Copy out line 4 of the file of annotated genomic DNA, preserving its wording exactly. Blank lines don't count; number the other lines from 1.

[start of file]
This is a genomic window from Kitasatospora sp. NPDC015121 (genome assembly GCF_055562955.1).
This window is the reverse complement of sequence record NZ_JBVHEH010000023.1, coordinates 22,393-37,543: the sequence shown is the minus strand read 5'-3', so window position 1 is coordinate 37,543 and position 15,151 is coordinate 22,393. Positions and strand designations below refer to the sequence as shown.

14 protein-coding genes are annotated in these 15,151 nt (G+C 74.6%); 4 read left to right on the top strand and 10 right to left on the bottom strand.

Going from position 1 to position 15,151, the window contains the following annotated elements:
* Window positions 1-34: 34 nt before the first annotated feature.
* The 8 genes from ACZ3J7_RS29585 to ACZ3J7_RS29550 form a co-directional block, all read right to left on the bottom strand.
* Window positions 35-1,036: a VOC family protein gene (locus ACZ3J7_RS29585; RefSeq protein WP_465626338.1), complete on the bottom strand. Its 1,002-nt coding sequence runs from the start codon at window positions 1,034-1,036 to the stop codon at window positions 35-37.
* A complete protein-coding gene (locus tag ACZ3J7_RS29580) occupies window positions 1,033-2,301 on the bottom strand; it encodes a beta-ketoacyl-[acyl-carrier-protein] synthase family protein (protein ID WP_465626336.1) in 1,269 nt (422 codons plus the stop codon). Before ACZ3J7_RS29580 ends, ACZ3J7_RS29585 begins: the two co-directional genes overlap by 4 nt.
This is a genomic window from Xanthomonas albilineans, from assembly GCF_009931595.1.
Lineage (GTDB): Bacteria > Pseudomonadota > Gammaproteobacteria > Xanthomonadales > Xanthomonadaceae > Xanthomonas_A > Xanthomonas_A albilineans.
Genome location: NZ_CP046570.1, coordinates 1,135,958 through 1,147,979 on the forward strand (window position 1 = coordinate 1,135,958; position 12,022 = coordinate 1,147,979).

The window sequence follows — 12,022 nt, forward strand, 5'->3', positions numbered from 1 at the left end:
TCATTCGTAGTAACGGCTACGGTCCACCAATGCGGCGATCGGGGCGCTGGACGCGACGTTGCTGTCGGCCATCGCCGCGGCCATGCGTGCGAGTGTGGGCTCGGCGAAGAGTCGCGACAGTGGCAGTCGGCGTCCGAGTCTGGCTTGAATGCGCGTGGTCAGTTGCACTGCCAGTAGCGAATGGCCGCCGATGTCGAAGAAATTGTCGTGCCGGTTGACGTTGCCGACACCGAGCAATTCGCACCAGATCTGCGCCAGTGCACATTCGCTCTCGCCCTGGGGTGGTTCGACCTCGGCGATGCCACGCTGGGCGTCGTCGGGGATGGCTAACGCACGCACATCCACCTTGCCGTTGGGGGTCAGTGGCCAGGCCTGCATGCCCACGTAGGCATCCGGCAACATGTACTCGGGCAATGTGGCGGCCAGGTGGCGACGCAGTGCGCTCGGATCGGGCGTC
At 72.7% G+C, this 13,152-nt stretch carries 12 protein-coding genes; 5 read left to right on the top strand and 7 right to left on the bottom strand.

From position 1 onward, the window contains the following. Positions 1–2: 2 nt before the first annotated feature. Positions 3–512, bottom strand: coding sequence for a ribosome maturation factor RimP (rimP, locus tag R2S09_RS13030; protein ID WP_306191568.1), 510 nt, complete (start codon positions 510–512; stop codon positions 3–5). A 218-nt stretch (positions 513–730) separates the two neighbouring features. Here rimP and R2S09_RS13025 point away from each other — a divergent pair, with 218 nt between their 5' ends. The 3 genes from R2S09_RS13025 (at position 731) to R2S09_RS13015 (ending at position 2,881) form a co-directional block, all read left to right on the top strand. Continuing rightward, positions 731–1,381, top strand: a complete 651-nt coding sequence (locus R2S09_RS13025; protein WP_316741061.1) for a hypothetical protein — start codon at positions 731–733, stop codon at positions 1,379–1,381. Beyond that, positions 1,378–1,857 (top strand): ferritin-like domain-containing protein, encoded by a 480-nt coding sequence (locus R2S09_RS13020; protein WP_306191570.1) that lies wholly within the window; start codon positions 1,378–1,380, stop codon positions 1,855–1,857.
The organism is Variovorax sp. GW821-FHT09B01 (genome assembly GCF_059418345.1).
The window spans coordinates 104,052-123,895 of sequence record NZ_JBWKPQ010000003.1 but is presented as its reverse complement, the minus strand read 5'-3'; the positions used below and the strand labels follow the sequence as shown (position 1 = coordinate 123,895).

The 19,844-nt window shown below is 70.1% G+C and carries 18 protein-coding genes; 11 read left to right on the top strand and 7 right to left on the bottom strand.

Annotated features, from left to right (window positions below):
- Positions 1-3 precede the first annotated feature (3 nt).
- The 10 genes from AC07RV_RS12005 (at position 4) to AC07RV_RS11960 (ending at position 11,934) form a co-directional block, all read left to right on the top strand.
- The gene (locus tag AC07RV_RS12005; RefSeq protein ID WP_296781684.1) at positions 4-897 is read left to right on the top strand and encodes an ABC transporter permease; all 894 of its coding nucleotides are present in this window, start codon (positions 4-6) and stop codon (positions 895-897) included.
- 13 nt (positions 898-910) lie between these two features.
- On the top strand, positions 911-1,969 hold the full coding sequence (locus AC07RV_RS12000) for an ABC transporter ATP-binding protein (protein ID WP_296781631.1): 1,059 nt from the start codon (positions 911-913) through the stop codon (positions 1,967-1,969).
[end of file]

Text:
Going from position 1 to position 15,151, the window contains the following annotated elements: